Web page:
The Mavericks’ ‘Brand New’ return to its roots rocks
Grammy award-winning band, The Mavericks’ new studio album, “Brand New Day” (Mono Mundo Recordings) went to No. 1 on the Americana Airplay charts and has been lauded by the Associated Press, Billboard, Entertainment Weekly, Rolling Stone Country and the Los Angeles. Times.
The Mavericks perform at 8 p.m. Aug. 31, Musikfest Cafe, ArtsQuest Center, SteelStacks, 101 Founders Way, Bethlehem.
“Brand New Day,” a 10-song collection, opens with the Tejano and bluegrass-inspired “Rolling Along.” “Easy As It Seems” delves into the political realm. “Goodnight Waltz” proves that The Mavericks are inspired, passionate and commanding musicians.
In a phone interview, Eddie Perez, guitarist, explains how “Brand New Day” differs from the band’s 2013 LP, “In Time.”
“With every recording project that we do, we’re trying to do something that we haven’t quite done yet. Whether its lyric content, whether it’s a melody line, whether it’s a harmony or a guitar part,” says Perez from his home in Nashville.
Perez joined The Mavericks in 2003. The group was founded in Miami in 1989 by front man, Raul Malo, drummer Paul Deaken, and keyboardist Jerry Dale McFadden.
Between 1991 and 2003, the band released six studio albums, and charted 14 singles on the Billboard country charts. The highest-peaking United States single was 1996’s “All You Ever Do Is Bring Me Down,” a collaboration with accordionist Flaco Jiménez. The Mavericks received a Grammy Award for the song, “Here Comes the Rain.”
The Mavericks tour extensively in Europe, the United States and Canada. Meeting people of varied cultures and customs has allowed them to deepen their musical message, Perez says:
“There are songs [on ‘Brand New Day’] that have been inspired by the events that we see going on in our country and abroad.
“We don’t try to go so far into that social consciousness that it detracts from the X-factor of what’s really important about this band. We approach our music with an inclusiveness. ’Brand New Day’ is another swing at the fence in terms of communicating our thoughts and our artistic ideas to an audience.
“Creative people have always been the balance to what they’re seeing [in the world] today. Good versus evil are really duking it out right now. It’s an awesome responsibility, even though it’s just playing music to some people. But to me, it’s a chance to give a piece of myself in a genuine way to somebody who might need that at the moment.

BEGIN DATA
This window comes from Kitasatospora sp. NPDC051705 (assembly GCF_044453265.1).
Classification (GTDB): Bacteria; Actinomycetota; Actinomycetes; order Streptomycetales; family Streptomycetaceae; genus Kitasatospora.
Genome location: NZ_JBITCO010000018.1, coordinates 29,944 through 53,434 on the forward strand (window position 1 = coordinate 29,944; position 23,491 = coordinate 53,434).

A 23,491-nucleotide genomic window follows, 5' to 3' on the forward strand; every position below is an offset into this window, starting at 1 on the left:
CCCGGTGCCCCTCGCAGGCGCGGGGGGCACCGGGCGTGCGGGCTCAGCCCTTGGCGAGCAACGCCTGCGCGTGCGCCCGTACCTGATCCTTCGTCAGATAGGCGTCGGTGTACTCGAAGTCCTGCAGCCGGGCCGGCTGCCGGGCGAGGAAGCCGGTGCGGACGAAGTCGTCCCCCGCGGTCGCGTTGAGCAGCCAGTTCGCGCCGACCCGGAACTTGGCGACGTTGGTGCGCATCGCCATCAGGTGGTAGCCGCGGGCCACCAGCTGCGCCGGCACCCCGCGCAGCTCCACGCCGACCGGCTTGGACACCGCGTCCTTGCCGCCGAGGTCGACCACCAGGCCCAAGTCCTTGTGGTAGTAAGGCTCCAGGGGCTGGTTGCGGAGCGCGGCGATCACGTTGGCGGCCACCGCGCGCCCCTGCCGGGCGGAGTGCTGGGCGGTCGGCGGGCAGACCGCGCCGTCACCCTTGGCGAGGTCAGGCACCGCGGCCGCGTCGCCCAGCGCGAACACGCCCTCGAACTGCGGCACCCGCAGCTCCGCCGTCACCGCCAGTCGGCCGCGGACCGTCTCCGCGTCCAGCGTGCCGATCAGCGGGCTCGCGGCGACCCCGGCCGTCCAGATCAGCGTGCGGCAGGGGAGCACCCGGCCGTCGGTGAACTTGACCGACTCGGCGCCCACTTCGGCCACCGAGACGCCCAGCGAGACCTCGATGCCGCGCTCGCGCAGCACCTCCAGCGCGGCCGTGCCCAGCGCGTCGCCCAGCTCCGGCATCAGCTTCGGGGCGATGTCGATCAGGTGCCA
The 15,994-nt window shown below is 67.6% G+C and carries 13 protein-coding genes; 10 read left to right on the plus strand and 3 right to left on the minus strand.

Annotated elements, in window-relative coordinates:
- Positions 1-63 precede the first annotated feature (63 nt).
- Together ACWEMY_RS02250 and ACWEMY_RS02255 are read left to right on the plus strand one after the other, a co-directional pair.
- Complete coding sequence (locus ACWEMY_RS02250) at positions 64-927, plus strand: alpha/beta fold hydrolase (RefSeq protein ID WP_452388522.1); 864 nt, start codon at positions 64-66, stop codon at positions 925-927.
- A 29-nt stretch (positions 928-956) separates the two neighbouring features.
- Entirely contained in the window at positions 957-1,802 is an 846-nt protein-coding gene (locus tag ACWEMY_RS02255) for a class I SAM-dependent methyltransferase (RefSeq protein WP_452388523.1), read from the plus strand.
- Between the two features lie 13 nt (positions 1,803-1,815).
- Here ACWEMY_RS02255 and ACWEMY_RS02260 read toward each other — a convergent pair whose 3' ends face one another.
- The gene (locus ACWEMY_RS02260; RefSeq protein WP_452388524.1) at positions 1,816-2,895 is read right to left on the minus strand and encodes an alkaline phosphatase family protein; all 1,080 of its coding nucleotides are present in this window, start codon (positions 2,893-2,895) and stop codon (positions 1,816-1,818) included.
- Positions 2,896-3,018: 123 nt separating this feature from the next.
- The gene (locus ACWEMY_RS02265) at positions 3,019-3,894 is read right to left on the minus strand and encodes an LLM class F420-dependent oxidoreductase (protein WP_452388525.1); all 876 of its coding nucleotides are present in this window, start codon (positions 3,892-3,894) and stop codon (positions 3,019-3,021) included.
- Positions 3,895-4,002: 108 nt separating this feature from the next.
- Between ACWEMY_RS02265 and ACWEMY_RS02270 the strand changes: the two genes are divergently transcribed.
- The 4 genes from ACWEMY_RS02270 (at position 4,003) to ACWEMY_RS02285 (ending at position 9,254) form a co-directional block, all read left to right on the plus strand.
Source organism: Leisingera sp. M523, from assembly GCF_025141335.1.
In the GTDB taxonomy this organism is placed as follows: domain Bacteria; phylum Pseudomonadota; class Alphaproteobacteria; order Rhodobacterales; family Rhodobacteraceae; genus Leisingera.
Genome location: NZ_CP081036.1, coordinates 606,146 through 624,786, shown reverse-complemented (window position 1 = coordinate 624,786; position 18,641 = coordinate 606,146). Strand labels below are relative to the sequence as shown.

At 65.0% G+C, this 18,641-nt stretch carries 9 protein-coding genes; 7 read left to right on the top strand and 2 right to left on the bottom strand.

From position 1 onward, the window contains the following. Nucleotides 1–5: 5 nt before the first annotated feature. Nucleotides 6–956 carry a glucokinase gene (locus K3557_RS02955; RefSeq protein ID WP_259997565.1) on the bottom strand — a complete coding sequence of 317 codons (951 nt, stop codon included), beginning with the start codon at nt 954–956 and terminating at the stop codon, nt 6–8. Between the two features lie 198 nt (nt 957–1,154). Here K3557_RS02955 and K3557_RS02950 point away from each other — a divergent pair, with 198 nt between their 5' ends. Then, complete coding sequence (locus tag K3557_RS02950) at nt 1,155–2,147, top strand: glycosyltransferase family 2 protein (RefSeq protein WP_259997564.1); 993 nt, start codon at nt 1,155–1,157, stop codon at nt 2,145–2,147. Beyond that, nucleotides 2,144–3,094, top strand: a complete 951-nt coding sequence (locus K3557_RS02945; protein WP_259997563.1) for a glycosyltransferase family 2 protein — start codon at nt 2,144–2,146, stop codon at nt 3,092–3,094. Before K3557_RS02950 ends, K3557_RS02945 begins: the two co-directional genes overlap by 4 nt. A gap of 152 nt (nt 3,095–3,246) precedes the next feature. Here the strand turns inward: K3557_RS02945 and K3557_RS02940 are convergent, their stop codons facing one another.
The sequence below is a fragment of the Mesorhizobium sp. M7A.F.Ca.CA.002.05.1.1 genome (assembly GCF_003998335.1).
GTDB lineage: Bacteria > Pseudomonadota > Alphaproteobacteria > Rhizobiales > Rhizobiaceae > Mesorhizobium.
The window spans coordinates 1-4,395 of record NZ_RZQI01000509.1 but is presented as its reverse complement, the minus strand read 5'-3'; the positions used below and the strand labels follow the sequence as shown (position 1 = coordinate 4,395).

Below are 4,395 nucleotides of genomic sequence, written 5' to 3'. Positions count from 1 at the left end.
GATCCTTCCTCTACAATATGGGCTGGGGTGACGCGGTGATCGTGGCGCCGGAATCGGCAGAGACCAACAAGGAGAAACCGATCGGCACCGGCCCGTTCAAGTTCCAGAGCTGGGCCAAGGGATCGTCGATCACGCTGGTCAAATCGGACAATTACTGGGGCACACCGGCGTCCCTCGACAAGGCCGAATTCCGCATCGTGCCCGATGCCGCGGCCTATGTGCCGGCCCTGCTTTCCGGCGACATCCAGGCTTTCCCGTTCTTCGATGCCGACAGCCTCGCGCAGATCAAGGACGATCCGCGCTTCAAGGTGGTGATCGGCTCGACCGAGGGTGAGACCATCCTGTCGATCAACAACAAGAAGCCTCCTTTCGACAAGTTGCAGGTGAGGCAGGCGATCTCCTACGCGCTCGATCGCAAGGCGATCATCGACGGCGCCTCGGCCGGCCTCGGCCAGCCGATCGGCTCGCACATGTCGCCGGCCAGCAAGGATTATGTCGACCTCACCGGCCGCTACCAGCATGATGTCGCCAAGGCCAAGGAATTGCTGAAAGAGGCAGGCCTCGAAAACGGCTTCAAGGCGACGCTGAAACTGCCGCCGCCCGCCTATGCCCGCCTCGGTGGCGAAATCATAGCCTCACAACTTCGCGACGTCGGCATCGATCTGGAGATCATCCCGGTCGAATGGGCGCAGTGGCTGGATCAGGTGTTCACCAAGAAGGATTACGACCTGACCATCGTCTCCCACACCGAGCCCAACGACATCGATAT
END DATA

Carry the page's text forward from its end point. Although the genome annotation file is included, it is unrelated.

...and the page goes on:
“There’s a lot of bravado wrapped up in [this album], too, because it’s a brand-new endeavor for us. It’s our first original record on our own label.”
The band enjoyed having no restrictions in the recording studio other than what they sought to create with this album.
“For me, it was a very luxurious way to do a record,” says Perez. “The music reflects that. There’s a spirit in it that it is more unique than some of the records we’ve done before.
“It was another chance to showcase more diversity. It really comes down to trying to make a difference, and be true to ourselves. In the band’s 25-year history, we’ve never had that scenario.
“The mainstream has always seemed to elude us somehow. We don’t have the same avenues that other younger artists and pop stars have access to. So going at it completely on our own is more befitting to the art we’re trying to create. In doing so, we’ve sidestepped the whole rigors of going through a system.”
Perez says there is a lot of thought and consideration behind the group’s music. They’ve recognized and identified what works for them.
“With an eight-piece band and five crew members, it’s a lot to consider. We do over 100 shows a year. It takes gumption to commit to a two-year tour.”
With an array of musical genres and styles (some within the very same song), The Mavericks’ unified spirit results in an excellent final product.
“Whenever we go into a studio, there’s never a discussion about what we’re going to do. It’s almost as if we all go into a pottery class with a lump of clay, and somehow we all end up making something that seems to match up with the others. We’re musicians to the core, to the end. I feel this is the strongest, most cohesive version of The Mavericks we’ve ever had.”
Fans are drawn to the band’s somewhat unidentifiable appeal, whether they be fans of 1940’s swing, 1950’s rock ‘n’ roll, or 1970’s pop music.
“People love nostalgic things,” says Perez. “Our music hearkens back to a time, and gives people a certain nostalgia that there is too little of these days.”
As for the length of the tour, Perez jokes: “Forever.”
Perez hopes The Mavericks will tour for as long as they are able. “I always want the people that come see us to leave remembering what we made them feel.
“We make this music for everybody to enjoy. We’re not thinking about political affiliations or anything other than: Where’s the joy in this music? At the end of the day, we’re the guys that have to go out there and put the music across in a way that connects with people.”
Tickets: artsquest.org, 610-332-3378